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Tennessee student takes on anti-gay politician from his state

Tennessee student takes on anti-gay politician from his state

Eleven-year-old Marcel Neergaard has had enough of the anti-gay politicians in his state.

The gay youngster from Tennessee wrote an op-ed for Huffington Post railing against John Ragan, a  state house representative. He is the co-sponsor of a controversial bill requiring teachers to out gay students to parents.

‘John Ragan’s Classroom Protection Act will do harm to LGBT students across the state,’ Neergaard writes. ‘It promotes a system that does not educate students about gays, because no one but counselors, nurses and principals can talk about being gay. This also means that if a student were to talk to a teacher about being bullied because he or she is gay or possibly gay, the teacher would be required to say something like, "That subject is inappropriate for your age group."’

The home-schooled activist wonders how such a politician can be considered an advocate for school children. Approximately a year ago a nonprofit called StudentsFirst named Ragan a ‘reformer of the year.’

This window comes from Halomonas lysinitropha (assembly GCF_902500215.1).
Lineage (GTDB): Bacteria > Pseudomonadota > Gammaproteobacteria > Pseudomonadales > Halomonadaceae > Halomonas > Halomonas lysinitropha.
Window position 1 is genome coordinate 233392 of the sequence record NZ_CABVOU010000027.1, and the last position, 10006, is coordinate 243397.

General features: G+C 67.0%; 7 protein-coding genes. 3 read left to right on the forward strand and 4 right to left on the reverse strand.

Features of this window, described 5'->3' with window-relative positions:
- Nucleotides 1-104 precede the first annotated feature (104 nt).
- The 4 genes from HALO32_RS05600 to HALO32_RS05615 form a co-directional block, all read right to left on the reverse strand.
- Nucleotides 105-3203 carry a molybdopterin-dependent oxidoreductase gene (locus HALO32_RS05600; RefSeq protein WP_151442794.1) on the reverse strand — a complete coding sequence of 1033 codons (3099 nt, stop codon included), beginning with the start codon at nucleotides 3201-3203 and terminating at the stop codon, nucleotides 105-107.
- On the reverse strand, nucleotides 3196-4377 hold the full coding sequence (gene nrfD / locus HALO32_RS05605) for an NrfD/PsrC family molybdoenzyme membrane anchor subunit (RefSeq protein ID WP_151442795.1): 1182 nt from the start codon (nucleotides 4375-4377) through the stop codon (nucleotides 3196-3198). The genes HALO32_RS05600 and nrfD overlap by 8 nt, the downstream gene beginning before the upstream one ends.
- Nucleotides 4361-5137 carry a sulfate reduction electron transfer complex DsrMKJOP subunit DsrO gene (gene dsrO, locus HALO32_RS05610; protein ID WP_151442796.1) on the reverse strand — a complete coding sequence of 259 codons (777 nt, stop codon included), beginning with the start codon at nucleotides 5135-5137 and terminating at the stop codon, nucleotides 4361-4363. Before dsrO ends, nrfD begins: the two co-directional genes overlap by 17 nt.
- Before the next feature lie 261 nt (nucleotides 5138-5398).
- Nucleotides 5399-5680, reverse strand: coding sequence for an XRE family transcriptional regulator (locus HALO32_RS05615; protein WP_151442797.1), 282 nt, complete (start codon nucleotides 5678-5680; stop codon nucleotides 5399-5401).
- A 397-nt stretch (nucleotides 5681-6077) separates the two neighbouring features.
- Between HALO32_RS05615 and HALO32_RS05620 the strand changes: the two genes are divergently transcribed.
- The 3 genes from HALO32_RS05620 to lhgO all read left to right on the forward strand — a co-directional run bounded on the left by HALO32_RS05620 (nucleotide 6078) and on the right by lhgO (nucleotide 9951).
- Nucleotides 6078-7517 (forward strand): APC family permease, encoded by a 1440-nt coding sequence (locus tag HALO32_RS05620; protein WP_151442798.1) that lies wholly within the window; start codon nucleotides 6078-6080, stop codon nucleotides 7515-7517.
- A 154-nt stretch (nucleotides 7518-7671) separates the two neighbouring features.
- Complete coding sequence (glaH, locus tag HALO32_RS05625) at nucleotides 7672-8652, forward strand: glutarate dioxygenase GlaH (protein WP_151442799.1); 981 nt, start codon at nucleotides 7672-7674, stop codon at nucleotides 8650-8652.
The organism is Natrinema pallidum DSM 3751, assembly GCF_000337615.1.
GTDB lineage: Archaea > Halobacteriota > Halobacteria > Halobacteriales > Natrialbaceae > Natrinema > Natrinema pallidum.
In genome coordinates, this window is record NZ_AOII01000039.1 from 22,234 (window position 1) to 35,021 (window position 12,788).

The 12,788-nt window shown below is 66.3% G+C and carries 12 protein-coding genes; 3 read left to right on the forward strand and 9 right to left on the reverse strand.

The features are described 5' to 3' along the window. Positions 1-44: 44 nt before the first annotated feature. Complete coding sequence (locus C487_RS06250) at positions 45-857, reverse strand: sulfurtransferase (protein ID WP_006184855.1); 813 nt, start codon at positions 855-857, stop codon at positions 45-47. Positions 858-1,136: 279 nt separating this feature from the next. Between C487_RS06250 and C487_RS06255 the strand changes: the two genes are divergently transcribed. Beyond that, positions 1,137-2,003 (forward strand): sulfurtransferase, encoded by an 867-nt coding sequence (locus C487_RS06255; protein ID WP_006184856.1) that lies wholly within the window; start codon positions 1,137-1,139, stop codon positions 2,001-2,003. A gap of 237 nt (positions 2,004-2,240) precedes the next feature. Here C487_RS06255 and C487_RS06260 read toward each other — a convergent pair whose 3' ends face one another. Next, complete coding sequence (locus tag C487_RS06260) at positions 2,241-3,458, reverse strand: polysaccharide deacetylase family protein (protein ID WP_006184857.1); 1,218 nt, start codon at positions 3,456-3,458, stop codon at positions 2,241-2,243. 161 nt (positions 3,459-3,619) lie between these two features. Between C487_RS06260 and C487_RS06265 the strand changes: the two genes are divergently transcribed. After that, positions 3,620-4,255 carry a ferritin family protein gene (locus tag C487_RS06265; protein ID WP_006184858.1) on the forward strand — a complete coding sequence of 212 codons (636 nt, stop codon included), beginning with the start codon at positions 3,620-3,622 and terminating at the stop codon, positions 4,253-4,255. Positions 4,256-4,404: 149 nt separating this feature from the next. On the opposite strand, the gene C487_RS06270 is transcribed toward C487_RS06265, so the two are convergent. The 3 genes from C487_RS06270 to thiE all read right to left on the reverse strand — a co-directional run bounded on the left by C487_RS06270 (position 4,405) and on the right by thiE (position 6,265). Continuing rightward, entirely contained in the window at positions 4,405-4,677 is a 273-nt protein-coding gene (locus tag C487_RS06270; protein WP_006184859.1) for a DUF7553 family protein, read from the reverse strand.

‘I am against a man receiving an award for trying to destroy all safe places for LGBT students,’ Neergaard maintains. ‘John Ragan is receiving his honor from StudentsFirst, whose actions are contrary to their name.’

Neergaard is sponsoring a petition asking StudentsFirst to withdraw the award.

Michelle Rhee is the the founder and CEO of StudentsFirst. Between 2007 and 2010 she was the chancellor of public schools in Washington, DC. According to the group’s website its mission is to ‘build a national movement to defend the interests of children in public education.’

This academic year Neergaard was taught at home due to the severe bullying he sustained the year before.

‘During my first year in middle school, I experienced severe bullying,’ the middle-schooler write. ‘I was called terrible names that were quite hurtful. At that time, I had just realized that I’m gay, and the bullies used the word "gay" as an insult. This made me feel like being gay was horrible, but my parents told me otherwise. Their support was tremendous. But as powerful as their love was, it couldn’t fight off all the bullying.’

Below is a video of Neergaard talking about his petition.